As for the implications, we think that this recession will probably hurt a bit in terms of weakening the labor market and consumers pulling back on consumption. But it's not going to be anything like we've seen in the past two recessions, we expect it to be a bit more regular (high inflation, raising interest rates).
One of the biggest effects of the SVB failure is tighter financial conditions. Many banks, especially smaller ones, are having to go to the Fed to borrow cash and remain liquid, and because they're borrowing from the Fed, they're less likely to issue credit or lend cash to businesses and consumers, which is why I think this will affect businesses more than consumers.
Consumers are already pulling back on big spends. But when it comes to businesses, they are going to go to these banks and ask for capital for short-term purposes, for operating costs, but also for big investments. And if they are not given the cash because the banks have borrowed their money from the Fed, businesses will have to pull back on their plans for long-term investments.
When it comes to the tech sector and venture capitalism, this is a huge blow, because Silicon Valley Bank and other institutions that modeled their business practices like them had access to bespoke types of capital and lending, which is wiped out now. So now businesses and tech firms are going to have to go to angel investors or larger banks who are less likely to lend to startups, which certainly will pose a setback.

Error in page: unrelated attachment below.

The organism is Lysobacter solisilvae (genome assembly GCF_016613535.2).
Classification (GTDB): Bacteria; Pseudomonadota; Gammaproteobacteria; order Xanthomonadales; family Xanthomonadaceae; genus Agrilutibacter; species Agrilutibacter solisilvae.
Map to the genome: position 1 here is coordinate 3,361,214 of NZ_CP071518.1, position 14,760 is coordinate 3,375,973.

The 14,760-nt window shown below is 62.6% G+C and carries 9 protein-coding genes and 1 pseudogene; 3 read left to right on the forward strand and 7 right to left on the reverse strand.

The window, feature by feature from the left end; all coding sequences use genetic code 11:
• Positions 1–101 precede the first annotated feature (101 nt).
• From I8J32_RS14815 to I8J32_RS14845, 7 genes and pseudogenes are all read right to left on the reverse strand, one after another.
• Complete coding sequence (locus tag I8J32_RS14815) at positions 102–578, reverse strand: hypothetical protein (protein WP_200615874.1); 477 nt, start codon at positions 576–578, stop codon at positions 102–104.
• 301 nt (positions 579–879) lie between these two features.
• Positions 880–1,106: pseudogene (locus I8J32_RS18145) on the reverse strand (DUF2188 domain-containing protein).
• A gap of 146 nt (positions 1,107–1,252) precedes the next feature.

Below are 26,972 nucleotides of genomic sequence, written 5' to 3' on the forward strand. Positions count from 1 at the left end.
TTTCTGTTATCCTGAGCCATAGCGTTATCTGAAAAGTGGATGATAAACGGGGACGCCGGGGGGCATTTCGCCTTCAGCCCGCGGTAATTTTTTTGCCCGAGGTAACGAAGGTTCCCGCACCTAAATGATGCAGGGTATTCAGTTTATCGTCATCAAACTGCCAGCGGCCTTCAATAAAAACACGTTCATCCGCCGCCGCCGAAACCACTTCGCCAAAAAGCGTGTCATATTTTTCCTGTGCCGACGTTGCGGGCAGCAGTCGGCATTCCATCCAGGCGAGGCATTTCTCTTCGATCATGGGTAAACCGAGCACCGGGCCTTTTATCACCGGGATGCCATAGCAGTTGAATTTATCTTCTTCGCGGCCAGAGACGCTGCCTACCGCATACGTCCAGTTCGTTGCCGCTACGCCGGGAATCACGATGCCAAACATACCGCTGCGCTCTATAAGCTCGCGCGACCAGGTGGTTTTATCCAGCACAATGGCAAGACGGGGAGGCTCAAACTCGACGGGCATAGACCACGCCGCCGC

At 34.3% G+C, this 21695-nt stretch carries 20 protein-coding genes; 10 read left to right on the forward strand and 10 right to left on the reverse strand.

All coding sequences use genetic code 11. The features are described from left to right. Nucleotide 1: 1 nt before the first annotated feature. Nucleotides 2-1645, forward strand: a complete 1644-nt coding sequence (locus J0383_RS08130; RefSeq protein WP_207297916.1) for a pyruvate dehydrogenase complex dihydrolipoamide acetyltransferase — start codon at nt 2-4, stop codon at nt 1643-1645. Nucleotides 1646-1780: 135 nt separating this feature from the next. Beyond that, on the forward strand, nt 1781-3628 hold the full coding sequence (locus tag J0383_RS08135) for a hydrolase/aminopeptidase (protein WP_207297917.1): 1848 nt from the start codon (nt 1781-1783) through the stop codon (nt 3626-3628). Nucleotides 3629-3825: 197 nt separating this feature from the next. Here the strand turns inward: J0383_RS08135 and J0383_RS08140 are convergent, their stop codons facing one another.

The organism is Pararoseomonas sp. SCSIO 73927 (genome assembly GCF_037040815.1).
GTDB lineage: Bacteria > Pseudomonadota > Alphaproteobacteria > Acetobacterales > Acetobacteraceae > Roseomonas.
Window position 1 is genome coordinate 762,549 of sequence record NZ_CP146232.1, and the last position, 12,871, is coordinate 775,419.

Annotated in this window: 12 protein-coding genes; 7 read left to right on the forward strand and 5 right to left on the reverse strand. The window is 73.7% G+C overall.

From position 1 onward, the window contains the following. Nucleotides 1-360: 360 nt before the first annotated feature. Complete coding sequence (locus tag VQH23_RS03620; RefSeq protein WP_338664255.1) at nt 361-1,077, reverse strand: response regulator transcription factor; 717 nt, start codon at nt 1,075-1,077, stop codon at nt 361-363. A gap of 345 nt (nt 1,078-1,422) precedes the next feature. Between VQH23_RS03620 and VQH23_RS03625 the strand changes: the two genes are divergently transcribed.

Governments are instituting something called industrial policies where, essentially, they tell businesses where they can situate their supply chains and their factories, pressuring business all around. We asked multiple domestic and global companies in a survey back in November how things might've changed since these policies came out and what they’re doing about their supply chains. In the U.S., the most common answer, 44%, said nothing. However, some other answers included thoughts like reshoring or creating redundancies.
But businesses also need to think about geopolitics and policies when thinking about moving their supply chains to other countries and keeping an eye on the cost. Overall, businesses are being squeezed by geopolitics, the pandemic's shock, and the realities of trade issues.
We asked executives what they are prioritizing to defend against external and existential issues, and some of the top responses were innovation, digital transformation, and automation.”
Well, digital is anything that requires technology, right? So, semiconductor chips and STEM research and anything that you need more than just human capacity for. You need that aid of technology to make things greater and more efficient and more productive, but you can’t lose the human element.
By the end of this year, inflation is probably going to be around 3% instead of 5%. So that's going to be good news. Looking further ahead, by the time we get to next year, inflation will go down to 2% because of the work that the Fed is doing.
Additionally, like I said, the recession is probably going to be short and shallow. So, that means not too many layoffs, most people will still be working, and we'll likely be out of it next year and see faster growth.